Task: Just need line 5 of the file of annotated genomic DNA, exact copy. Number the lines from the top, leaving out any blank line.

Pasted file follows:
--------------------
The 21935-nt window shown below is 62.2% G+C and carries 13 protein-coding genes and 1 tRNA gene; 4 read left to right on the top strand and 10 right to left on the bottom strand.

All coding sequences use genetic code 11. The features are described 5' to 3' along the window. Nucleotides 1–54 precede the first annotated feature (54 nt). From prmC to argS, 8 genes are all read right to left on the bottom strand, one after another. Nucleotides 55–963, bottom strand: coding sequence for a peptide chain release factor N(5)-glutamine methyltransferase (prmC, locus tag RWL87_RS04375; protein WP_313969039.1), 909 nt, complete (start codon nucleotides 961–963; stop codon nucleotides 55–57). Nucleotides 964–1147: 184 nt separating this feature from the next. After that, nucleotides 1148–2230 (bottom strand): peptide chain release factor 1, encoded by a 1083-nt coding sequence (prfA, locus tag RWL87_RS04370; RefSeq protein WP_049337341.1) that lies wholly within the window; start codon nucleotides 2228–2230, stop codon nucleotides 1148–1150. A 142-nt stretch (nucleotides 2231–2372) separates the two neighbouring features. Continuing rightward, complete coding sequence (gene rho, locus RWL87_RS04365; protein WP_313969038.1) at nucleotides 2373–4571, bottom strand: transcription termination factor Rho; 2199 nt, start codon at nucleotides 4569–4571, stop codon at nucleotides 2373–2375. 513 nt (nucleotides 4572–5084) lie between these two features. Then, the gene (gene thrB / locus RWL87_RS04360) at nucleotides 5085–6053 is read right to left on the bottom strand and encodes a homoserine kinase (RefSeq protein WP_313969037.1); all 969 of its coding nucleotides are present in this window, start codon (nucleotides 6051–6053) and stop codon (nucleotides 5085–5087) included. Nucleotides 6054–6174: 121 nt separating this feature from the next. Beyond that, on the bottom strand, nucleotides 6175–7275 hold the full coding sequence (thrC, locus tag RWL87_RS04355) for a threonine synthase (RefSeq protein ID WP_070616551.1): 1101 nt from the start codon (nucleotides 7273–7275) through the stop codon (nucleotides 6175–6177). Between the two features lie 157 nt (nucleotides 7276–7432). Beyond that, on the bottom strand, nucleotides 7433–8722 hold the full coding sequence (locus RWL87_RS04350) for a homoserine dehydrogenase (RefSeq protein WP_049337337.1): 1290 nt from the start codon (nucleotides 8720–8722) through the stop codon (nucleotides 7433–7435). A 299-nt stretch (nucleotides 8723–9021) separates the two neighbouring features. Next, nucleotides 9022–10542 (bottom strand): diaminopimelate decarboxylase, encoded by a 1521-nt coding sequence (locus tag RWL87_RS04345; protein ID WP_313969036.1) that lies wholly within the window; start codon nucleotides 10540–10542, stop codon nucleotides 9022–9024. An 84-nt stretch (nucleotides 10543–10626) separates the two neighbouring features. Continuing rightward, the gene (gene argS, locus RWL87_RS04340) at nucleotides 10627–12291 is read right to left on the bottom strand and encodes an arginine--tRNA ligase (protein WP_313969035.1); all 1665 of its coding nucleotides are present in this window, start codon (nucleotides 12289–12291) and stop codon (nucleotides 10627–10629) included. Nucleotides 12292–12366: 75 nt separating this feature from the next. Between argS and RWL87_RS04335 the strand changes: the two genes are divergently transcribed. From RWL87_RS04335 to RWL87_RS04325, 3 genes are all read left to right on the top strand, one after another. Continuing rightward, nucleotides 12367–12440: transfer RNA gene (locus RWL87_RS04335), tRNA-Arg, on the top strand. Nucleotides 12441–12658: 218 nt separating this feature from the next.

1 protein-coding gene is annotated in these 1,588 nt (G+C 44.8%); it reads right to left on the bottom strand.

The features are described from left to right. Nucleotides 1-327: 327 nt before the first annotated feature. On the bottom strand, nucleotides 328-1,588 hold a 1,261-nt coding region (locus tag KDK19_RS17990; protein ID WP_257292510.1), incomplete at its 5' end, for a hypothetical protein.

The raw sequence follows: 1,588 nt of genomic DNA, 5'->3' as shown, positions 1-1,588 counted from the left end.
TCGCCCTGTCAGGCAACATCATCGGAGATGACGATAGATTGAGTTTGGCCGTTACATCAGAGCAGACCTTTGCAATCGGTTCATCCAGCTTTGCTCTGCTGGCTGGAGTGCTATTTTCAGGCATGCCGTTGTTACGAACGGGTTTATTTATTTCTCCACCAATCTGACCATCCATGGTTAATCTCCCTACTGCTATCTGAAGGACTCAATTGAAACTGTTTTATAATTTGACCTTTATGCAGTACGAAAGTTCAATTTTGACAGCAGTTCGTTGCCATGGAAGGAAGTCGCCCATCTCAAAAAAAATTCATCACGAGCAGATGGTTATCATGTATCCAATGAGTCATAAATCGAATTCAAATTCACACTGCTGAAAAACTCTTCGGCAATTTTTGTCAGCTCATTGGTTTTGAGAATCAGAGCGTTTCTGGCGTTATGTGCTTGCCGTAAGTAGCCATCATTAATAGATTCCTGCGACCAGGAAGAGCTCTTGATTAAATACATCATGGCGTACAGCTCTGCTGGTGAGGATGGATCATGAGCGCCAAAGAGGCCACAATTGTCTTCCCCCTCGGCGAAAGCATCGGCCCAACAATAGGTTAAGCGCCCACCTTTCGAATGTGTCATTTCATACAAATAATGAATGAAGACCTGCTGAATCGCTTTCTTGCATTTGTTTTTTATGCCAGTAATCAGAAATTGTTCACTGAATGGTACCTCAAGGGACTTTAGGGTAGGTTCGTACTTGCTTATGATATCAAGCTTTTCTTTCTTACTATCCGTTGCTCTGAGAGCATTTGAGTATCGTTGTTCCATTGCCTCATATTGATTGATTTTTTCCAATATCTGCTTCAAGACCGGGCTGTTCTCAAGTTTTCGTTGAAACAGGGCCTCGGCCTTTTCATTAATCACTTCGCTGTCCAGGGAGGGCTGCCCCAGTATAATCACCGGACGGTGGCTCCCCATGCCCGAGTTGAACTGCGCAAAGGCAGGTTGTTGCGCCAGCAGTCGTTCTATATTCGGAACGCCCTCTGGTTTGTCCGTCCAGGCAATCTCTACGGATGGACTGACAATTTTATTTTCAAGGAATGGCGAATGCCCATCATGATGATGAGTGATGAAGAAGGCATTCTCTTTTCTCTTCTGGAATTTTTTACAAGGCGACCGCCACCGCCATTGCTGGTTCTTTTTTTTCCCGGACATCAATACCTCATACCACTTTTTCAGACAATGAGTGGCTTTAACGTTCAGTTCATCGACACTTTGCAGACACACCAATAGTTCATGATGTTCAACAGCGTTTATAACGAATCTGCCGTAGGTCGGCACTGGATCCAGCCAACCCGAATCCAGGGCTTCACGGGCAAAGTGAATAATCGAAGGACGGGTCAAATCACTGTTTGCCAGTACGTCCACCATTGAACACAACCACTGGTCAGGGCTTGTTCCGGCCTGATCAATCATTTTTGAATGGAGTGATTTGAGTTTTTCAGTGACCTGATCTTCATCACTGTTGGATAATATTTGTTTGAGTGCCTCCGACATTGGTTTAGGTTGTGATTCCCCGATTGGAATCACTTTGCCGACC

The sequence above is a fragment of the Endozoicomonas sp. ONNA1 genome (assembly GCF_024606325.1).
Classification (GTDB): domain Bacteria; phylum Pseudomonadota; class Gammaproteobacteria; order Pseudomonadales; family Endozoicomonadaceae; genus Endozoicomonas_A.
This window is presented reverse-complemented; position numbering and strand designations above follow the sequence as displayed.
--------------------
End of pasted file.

The raw sequence follows: 1,588 nt of genomic DNA, 5'->3' as shown, positions 1-1,588 counted from the left end.